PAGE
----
The AHRQ PSNet Collection comprises an extensive selection of resources relevant to the patient safety community. These resources come in a variety of formats, including literature, research, tools, and Web sites. Resources are identified using the National Library of Medicine’s Medline database, various news and content aggregators, and the expertise of the AHRQ PSNet editorial and technical teams.
Boamah SA, Hamadi HY, Spaulding AC. J Patient Saf. 2022;18:e1090-e1095.
Medicare’s Hospital-Acquired Condition (HAC) Reduction Program financially incentivizes hospitals to reduce HAC rates and earlier research has shown hospitals in more diverse areas have higher odds of performing poorly. This study compares HAC reduction in Magnet and non-Magnet hospitals and examines potential racial and ethnic disparities. Similar to an earlier study, Magnet hospitals had significant improvements in methicillin-resistant Staphylococcus aureus (MRSA) rates, but not other HACs.
Intravenous (IV) smart pumps can improve medication administration safety, but usability issues can compromise that safety. This study compared actual use of smart pumps to the manufacturer’s requirements for operation. Adherence to requirements was low and the authors present several recommendations to smart pump manufacturers. The Institute for Safe Medication Practices issued guidelines for safe use of smart pumps that address several of these safety concerns.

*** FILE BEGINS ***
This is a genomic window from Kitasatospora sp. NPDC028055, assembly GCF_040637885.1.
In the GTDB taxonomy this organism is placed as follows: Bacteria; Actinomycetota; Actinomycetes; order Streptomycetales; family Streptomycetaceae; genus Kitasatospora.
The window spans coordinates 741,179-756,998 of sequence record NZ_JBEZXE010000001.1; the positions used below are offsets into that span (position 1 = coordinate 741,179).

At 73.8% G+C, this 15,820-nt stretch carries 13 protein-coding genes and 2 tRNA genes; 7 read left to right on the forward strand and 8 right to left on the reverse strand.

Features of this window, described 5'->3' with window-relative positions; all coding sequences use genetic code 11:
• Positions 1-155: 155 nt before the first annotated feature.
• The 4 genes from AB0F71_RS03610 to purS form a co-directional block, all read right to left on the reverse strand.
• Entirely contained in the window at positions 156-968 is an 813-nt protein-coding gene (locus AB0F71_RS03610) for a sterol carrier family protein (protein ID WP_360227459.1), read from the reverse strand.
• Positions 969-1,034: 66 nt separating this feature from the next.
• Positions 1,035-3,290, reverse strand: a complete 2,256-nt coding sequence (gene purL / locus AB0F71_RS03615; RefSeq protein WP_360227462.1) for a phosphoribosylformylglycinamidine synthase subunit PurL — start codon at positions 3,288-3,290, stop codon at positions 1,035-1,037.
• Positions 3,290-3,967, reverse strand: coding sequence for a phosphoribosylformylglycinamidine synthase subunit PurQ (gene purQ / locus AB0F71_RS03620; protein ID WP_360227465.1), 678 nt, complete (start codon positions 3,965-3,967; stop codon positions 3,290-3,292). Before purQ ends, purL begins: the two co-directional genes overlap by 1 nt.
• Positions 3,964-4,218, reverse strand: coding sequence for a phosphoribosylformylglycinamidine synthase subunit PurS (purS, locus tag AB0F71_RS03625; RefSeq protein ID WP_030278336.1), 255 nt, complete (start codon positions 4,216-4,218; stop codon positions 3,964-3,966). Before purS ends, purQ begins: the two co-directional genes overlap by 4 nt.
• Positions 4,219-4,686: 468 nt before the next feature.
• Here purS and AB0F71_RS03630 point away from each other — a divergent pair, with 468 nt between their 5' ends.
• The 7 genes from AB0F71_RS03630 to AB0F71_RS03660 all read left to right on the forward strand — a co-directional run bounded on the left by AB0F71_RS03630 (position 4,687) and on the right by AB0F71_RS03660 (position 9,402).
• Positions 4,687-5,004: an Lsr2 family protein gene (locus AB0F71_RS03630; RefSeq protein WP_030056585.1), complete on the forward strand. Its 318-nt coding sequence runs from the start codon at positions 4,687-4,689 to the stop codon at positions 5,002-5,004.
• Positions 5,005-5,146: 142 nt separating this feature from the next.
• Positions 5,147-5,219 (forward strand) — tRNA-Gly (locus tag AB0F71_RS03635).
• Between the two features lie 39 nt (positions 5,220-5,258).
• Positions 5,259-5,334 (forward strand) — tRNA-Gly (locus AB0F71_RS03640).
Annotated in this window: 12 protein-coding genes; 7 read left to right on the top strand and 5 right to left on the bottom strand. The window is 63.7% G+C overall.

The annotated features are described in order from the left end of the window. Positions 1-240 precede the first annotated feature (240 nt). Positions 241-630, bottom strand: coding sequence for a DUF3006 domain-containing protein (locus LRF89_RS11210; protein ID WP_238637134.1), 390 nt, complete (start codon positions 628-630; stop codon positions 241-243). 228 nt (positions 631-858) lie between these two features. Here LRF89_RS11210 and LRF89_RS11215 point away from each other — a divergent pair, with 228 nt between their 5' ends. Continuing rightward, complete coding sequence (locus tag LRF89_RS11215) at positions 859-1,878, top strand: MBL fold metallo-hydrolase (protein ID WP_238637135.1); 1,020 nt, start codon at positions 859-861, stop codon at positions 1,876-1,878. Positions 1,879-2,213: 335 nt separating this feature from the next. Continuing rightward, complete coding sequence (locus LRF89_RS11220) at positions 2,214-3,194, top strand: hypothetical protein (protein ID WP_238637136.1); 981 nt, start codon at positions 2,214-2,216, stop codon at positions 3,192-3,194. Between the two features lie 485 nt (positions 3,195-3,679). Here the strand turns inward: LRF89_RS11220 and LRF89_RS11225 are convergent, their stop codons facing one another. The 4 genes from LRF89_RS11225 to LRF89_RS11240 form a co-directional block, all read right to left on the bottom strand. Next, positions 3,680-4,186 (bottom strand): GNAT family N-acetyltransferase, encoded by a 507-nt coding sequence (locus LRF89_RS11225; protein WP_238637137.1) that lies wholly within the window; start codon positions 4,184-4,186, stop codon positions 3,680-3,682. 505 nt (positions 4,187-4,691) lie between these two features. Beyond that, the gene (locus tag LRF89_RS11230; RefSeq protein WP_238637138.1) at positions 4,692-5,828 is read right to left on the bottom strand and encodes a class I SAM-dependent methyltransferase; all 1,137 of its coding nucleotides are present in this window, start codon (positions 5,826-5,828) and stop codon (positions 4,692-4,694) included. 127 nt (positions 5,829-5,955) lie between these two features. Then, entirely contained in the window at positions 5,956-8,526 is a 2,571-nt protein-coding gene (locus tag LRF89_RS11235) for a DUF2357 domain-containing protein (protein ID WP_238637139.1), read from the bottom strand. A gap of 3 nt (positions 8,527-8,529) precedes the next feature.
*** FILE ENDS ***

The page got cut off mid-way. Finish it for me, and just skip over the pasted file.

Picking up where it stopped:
Kepner S, Adkins JA, Jones RM. Patient Safety. 2022;4:6-17.
Residents at long-term care facilities are at increased risk for healthcare-associated infections. Using 2021 data from the Pennsylvania Patient Safety Reporting System (PA-PRS), this study characterized healthcare-associated infections (HAIs) occurring at long-term care facilities. Researchers found that HAIs occurring at long-term care facilities decreased, but it is unknown whether this is reflective of fewer infections or poor reporting practices at long-term care facilities, or both.
Many interventions targeting healthcare-acquired condition reduction and prevention target a single condition, rather than the risks of multiple conditions. This proof-of-concept study discusses clinician feedback on a proposed dashboard to enhance clinicians’ management combining the risks of multiple conditions (catheter-associated urinary tract infections, pressure injuries, and falls).
Buetti N, Marschall J, Drees M, et al. Infect Control Hosp Epidemiol. 2022;43:553-569.
Central line-associated bloodstream infections (CLABSI) are a target of safety improvement initiatives, as they are common and harmful. This guideline provides an update on recommended steps for organizations to support the implementation of CLASBI reduction efforts.
Nether KG, Thomas EJ, Khan A, et al. J Healthc Qual. 2022;44:23-30.
Medical errors in the neonatal intensive care unit threaten patient safety. This children’s hospital implemented a robust process improvement program (RPI, which refers to widespread dissemination of process improvement tools to support staff skill development and identify sustainable improvements) to reduce harm in the neonatal intensive care unit. The program resulted in significant and sustainable improvements to staff confidence and knowledge related to RPI tools. It also contributed to improvements in health outcomes, including healthcare-acquired infection.
McCleskey SG, Shek L, Grein J, et al. BMJ Qual Saf. 2022;31:308-321.